there are two reasons i think it’s worth commenting on. first is that it represents the perfect convergence of two awful trends on hackaday: youtube and a new plastic box for a pi. second is that i fear it also represents pi itself. i fear the overwhelming majority of pis that are shipped wind up used for nothing more than an excuse to take a photo of a plastic box for social media. i don’t think people use them. pi has become an icon symbolizing a hack instead of the hack itself.

    i’m of mixed but generally positive feelings about the value of a linux machine that is so cheap that you will use it for a simple function that doesn’t really need that much power — in place of a 555, say — but i fear that the real story of pi is that most of them aren’t used at all.

    (yes, i know some are used)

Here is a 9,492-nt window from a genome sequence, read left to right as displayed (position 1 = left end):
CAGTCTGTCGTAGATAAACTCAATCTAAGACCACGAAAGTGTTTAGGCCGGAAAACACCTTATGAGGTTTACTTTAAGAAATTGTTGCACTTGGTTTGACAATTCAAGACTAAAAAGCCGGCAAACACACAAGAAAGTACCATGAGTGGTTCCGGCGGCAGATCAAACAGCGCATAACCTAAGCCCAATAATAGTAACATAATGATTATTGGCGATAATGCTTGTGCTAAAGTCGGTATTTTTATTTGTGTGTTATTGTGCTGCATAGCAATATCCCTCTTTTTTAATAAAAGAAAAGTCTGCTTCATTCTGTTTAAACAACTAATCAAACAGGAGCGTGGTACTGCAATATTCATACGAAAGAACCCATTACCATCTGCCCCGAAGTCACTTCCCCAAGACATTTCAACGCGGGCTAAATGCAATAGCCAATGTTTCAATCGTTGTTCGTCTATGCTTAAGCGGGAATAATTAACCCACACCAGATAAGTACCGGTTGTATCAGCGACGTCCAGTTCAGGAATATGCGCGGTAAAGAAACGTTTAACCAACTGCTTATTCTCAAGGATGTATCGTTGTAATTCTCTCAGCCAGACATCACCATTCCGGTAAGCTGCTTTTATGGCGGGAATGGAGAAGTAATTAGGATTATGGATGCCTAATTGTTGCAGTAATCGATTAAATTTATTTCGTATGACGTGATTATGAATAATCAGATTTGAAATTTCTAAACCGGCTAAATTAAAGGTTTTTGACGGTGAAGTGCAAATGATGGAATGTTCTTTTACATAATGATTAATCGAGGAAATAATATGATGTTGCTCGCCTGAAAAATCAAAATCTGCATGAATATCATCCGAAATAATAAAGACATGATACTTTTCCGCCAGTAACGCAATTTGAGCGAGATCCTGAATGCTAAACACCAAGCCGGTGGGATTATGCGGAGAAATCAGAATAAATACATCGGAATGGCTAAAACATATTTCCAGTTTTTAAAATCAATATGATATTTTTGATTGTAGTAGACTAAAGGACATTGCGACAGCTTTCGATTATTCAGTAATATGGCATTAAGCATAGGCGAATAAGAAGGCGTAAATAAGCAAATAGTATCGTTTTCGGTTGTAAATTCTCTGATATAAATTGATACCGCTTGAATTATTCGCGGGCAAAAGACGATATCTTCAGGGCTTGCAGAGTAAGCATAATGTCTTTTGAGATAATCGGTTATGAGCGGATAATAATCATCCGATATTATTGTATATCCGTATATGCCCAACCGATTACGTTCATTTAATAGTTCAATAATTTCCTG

1. Click on the very first link in the above HaD article and all of your dreams will come true. Kevin did a great job writing articles to support the creation and use of his Pi cluster.

      1. awesome – thanks! it is indeed a much better presentation, making it much easier to verify that my concerns were unaddressed in this project. the hardware interlink documentation is only for the pi4 version of his cluster, for example, making it seem more likely that the zero version has a thoughtless interlink. and the presence of documentation on the software shows exactly how empty that effort is also.

        he suggests he needs a cluster just to install python under docker, even though whatever PC he has obviously can run as many docker images as he cares to. *shrug*